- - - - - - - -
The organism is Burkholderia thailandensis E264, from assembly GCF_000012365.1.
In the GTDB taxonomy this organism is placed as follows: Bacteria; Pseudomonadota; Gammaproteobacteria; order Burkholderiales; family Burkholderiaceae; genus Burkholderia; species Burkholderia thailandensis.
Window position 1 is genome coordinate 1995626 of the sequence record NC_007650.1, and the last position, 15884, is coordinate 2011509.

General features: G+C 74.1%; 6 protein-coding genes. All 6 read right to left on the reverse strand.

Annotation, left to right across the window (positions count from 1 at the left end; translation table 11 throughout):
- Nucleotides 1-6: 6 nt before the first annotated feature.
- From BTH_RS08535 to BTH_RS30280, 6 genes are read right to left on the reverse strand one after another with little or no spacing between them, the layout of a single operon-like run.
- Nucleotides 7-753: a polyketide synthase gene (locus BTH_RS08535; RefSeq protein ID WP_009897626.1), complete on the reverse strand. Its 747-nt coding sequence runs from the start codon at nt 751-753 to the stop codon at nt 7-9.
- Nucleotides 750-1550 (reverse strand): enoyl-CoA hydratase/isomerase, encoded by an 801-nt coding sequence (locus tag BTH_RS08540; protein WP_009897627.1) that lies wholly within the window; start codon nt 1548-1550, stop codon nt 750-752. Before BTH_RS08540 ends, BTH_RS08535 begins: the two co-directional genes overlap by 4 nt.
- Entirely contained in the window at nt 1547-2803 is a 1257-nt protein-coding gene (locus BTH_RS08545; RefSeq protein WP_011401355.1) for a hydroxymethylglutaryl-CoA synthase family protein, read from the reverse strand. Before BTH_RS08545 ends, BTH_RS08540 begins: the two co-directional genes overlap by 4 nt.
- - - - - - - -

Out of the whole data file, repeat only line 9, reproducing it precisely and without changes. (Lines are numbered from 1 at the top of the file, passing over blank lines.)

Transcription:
- Nucleotides 750-1550 (reverse strand): enoyl-CoA hydratase/isomerase, encoded by an 801-nt coding sequence (locus tag BTH_RS08540; protein WP_009897627.1) that lies wholly within the window; start codon nt 1548-1550, stop codon nt 750-752. Before BTH_RS08540 ends, BTH_RS08535 begins: the two co-directional genes overlap by 4 nt.